As someone who’s golf knowledge spans as far as the width of the hole in the mini golf windmill and only feels comfortable using golf jargon when it includes yelling “Four!” before doing something dangerous, I cannot relate to Albane Valenzuela’s love of the game. I can, however, relate to her love of her brother and devote caddie, Alexis Valenzuela.

Golfweek reported a recent story on Albane and Alexis who was diagnosed with autism and was non-verbal for the first 5 years of his life. The bond between brother and sister has always been strong but Alexis’ path from a non-verbal 5 year old to the teenager who is able to caddie for his sister in the 2017 European Ametuer and U.S. Women’s Amertuer was not easy. The article from Golfweek explained that “it took a team of seven people, hours of therapy each day and a million baby steps” to get Alexis to where he is today.

Alexis’ mother, Dianne Valenzuela, and father, Alberto Valenzaula have taken the prognosis that they received when Alexis was three which predicted he would never be able to go to school or talk and took it as a challenge, not a sentence. “We always talked about it. We confronted it.” said Alberto Valenzuala, speaking to Golfweek about how his family dealt with his son’s diagnosis. His wife echoed that openness and honesty saying, “I think he’s a fighter. I don’t see a limit for him.”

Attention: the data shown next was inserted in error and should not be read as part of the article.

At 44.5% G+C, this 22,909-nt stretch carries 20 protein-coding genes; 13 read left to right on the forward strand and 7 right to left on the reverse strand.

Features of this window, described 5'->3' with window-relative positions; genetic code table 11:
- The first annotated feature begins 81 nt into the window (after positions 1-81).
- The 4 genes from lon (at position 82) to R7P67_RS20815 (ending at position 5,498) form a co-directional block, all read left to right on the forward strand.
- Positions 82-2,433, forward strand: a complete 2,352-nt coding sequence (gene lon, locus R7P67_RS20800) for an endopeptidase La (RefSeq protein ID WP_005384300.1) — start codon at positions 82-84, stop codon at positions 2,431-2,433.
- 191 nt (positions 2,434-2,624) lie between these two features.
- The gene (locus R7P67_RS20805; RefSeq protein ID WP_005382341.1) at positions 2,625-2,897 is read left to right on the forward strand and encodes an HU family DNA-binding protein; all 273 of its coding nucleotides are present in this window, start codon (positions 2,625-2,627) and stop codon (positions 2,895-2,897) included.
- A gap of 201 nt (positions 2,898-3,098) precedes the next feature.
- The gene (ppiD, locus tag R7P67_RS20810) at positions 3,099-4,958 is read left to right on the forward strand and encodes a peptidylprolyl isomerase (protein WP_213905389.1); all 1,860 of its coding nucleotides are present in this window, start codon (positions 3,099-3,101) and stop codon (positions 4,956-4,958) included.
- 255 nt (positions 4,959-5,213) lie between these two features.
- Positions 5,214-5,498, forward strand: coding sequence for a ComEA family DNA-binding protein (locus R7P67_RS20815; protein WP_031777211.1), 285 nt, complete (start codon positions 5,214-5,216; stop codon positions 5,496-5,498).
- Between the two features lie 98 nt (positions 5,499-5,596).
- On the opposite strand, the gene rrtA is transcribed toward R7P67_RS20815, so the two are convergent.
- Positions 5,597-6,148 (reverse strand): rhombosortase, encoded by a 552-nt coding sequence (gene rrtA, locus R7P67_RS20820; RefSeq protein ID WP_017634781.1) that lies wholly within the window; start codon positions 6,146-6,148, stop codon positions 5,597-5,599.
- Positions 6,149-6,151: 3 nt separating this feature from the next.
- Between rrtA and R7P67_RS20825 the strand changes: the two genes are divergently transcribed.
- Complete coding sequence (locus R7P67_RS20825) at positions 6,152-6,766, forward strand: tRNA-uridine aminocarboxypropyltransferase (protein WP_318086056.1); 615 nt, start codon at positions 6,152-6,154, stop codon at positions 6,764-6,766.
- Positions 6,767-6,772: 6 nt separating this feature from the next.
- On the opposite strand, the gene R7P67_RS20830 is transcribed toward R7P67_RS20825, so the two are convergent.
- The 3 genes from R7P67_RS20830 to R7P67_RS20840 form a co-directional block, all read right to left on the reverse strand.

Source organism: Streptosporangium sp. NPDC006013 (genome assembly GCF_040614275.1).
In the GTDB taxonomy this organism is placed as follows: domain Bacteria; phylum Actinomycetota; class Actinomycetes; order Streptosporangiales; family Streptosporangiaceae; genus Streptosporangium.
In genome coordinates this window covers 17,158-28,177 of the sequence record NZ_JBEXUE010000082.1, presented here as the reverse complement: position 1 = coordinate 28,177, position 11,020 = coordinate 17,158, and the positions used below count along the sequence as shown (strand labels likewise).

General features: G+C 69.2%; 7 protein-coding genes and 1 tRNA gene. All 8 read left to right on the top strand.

Thanks to the dedication of his family, the nuns who allowed Alexis to attend school for 10 years, and Alexis’ perseverance he is now not only verbal but able to speak both French and English fluently and can even hold a conversation in Spanish. Alexis, who identifies the severity of his autism as a six on a one to ten scale, has seen development in himself as well. “When I was younger I was really ashamed about it,” admitted Alexis. “Now I’m dealing with it. I can laugh about it.”

The growth Alexis has experienced allows his connection to his sister to grow. Both individuals are very supportive of one another. According to Golfweek, Albane wrote in her application to Stanford University, the institution in which she is currently a sophomore, “My brother is kind of everything to me.”

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